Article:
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The export factor: Investors warned of vulnerabilities in meat supply chain

5 May 2018
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The $800bn global meat market is comprised of a labyrinth supply chain. For example, more than 700,000 French cattle are shipped to Turkey each year and Argentina exports more than 55 million cattle around the world. Intermediary slaughterhouses often process the meat in one country before exporting it to another country for sale. The dangers of this type of global supply chain came to the fore earlier this month, when it was revealed that more than 5,000 sheep have died from heat stress while being shipped from Western Australia to Qatar over the past two years.

Recent examples of export bans on global livestock transactions, and the key drivers of these potentially disruptive factors, certainly merit further investigation by investors with exposure to animal agriculture and its related sectors.

Brazil’s BRF rocked by bans on exports

Perhaps the biggest issue driving export bans is that of food safety. Shares in the world’s largest poultry exporter, Brazil’s BRF, plummeted last month (by as much as 6%) after the European Union banned exports of chicken processed in three of BRF’s plants. The plants were targets of an investigation by Brazilian authorities related to alleged actions by BRF management to escape food safety checks and conceal levels of salmonella in its meat.

The Brazilian Association of Poultry Producers has exported more than five million tonnes of chicken meat in the last 10 years to the European Union, and a wider ban would be devastating for Brazilian meat producers.

This isn’t the first time a Brazilian meat producer has been hit hard by an export ban. Last year, the ‘rotten meat scandal’ sparked consumer outcry, numerous import bans on Brazilian beef and a single-day fall of 11% in the share price of the world’s largest meat processor JBS. The company was also forced to cease beef processing at all but three of its 36 plants in Brazil. The fallout was similar for BRF which saw its share price drop by 7% as the scandal emerged.

Meat industry’s reliance on antibiotics heightens ban risk

Antibiotic resistance is another issue that brings with it the prospect of export bans for poor performing meat companies. Antibiotic resistance is one of the biggest threats to global health today, already estimated to cause around 700,000 deaths each year, and governments are increasingly introducing legislation to restrict livestock containing high levels of medically-important antibiotics. In 2016 alone, the US refused 133 entry lines of shrimp imported from Asia due to contamination with banned antibiotics.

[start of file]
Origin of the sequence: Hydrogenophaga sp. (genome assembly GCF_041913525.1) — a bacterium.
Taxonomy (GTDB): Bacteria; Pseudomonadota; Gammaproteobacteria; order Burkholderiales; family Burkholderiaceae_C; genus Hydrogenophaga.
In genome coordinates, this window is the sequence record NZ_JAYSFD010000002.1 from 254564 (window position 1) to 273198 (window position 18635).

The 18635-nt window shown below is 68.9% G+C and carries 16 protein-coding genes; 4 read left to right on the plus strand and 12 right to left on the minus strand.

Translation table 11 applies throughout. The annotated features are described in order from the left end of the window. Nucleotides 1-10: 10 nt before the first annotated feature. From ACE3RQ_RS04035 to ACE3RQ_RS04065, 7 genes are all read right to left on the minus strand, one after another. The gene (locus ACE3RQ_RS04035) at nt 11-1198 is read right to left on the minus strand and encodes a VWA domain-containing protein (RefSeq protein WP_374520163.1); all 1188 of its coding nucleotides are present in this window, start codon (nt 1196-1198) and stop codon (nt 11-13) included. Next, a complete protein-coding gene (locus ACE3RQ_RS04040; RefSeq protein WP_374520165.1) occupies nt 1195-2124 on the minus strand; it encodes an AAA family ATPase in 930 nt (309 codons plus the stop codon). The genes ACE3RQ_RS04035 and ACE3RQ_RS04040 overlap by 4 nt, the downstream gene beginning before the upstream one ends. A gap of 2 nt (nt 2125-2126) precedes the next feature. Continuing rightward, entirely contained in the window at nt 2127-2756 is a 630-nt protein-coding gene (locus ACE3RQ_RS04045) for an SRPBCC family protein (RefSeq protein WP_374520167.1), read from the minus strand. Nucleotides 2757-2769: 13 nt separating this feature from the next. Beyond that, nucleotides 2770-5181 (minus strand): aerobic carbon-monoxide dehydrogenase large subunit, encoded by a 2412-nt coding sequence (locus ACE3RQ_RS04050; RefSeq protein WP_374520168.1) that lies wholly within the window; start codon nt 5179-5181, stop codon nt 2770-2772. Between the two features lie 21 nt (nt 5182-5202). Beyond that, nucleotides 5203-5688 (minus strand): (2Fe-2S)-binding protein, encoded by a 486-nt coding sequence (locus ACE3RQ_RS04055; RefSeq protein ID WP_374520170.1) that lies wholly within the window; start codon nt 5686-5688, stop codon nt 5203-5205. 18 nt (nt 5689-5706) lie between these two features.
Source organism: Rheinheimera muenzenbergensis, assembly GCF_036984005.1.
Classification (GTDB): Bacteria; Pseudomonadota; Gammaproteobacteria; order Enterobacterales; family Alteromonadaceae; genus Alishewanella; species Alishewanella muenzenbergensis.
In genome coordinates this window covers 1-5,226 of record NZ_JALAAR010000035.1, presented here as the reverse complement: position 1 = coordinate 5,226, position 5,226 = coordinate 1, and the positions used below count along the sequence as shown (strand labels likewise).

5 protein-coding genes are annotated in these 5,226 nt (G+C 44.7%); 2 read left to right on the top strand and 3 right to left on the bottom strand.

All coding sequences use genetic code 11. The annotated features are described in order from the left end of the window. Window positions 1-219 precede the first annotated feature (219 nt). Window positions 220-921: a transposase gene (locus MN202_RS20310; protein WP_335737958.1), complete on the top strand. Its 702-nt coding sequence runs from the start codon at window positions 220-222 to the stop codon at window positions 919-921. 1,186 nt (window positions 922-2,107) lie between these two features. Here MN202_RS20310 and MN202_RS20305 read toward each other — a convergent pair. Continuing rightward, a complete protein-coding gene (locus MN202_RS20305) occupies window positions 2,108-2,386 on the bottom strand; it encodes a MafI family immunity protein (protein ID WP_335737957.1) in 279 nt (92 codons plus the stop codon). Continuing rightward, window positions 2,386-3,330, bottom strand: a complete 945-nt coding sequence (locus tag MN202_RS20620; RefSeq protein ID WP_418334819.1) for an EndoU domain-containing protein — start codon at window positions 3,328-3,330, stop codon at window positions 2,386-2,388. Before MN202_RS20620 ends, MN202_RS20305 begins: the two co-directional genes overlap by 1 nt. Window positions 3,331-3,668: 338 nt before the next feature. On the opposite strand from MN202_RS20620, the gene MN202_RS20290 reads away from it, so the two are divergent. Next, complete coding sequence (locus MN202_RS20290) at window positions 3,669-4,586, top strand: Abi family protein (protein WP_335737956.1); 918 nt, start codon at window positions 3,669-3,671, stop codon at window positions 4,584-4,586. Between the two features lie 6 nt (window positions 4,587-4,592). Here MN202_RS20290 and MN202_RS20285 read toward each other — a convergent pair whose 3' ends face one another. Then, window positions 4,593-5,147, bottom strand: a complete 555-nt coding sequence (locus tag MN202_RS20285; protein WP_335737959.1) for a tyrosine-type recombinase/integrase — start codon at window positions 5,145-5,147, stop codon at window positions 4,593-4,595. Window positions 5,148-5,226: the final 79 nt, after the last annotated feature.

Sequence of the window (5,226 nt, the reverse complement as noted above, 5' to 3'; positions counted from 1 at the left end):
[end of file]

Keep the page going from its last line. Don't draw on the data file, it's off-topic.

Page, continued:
Meanwhile, it is estimated that EU legislation banning products where antibiotics were used as growth agents has cost US beef exports $100m a year. As legislation continues to get tighter, this spells bad news for those livestock producers that fail to reduce the use of antibiotics to prevent disease or to promote growth.

Ban on gestation crates could bring major losses

Finally, animal welfare is another issue that may lead to trade restrictions — particularly in the case of gestation crates, i.e. stalls which keep sows caged so they cannot move during their pregnancy. These were banned in the UK in 1999 for cruelty reasons and the EU followed suit in 2013, with some US states now also banning their usage.

In the US the impact of a wider ban on gestation crates could be significant on the US pork sector. Estimates suggest that industry losses would range between $1.87 billion and $3.24 billion if a ban was put in place. If the market sees a drop in productivity throughout the life of the farms, then costs could more than double to $7.3 billion. On the other hand, if nations or trade blocs impose a ban on US pork, for allowing use of gestation crates the industry will also be hit with major losses.

Export bans have the potential for swift and large-scale value destruction and livestock producers who are not addressing this potential risk are vulnerable. The food sector — and more specifically the meat industry — must pay heed to the threats posed by potential export bans or risk a potential hit to profits. Investors also can play a role in safeguarding their assets by demanding greater industry and corporate progress on issues such as food safety, antibiotics and animal welfare.

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This article was first published on IR Magazine

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FAIRR insights are written by FAIRR team members and occasionally co-authored with guest contributors. The authors write in their individual capacity and do not necessarily represent the FAIRR view.